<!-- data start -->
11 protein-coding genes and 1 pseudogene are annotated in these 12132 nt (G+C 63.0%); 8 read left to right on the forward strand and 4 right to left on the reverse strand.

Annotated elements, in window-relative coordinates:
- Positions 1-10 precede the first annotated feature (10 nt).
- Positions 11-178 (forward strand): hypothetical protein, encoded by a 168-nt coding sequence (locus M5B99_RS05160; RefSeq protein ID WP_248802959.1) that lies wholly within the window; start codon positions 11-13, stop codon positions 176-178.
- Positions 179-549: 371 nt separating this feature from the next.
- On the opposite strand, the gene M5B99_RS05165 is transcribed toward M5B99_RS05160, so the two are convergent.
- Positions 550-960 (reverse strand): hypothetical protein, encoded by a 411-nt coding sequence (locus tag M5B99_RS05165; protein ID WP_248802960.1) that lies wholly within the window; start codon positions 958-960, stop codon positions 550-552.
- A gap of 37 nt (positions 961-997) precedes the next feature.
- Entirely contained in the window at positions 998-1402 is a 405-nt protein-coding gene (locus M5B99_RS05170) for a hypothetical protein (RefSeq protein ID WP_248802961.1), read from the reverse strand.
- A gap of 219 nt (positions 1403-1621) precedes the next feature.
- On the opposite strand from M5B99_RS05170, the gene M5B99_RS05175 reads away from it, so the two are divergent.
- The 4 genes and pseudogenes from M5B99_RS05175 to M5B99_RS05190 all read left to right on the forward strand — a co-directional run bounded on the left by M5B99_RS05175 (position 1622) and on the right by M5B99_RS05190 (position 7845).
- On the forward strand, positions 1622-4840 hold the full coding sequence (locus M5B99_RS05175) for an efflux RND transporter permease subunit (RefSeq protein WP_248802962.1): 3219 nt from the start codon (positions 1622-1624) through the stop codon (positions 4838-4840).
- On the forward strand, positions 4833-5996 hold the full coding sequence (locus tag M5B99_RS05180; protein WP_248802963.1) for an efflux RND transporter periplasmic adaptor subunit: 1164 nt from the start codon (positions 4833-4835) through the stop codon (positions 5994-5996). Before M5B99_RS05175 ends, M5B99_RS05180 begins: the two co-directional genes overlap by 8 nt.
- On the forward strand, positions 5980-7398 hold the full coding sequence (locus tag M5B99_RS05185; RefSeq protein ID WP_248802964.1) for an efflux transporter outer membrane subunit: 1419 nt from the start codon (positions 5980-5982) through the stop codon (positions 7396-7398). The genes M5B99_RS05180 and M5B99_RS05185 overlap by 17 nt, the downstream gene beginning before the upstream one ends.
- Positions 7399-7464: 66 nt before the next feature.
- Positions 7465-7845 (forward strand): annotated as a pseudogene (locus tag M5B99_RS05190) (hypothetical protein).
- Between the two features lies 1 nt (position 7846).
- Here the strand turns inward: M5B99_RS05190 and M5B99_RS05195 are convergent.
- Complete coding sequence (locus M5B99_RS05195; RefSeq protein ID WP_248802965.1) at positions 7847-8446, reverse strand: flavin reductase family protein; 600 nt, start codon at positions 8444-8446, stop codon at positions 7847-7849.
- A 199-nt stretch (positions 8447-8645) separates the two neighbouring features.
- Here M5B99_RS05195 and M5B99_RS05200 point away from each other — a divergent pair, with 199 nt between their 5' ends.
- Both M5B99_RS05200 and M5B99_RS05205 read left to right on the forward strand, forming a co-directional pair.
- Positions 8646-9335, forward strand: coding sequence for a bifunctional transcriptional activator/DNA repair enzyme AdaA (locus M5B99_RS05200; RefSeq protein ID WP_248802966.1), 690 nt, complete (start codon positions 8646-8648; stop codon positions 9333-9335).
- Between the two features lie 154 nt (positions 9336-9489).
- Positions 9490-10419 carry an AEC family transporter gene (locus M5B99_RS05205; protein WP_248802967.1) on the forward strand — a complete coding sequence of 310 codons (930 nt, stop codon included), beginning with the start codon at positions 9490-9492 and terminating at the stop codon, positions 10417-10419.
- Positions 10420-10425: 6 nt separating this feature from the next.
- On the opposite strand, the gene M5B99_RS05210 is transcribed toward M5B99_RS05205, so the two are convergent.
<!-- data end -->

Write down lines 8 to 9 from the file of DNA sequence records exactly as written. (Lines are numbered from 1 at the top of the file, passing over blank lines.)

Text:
- A gap of 37 nt (positions 961-997) precedes the next feature.
- Entirely contained in the window at positions 998-1402 is a 405-nt protein-coding gene (locus M5B99_RS05170) for a hypothetical protein (RefSeq protein ID WP_248802961.1), read from the reverse strand.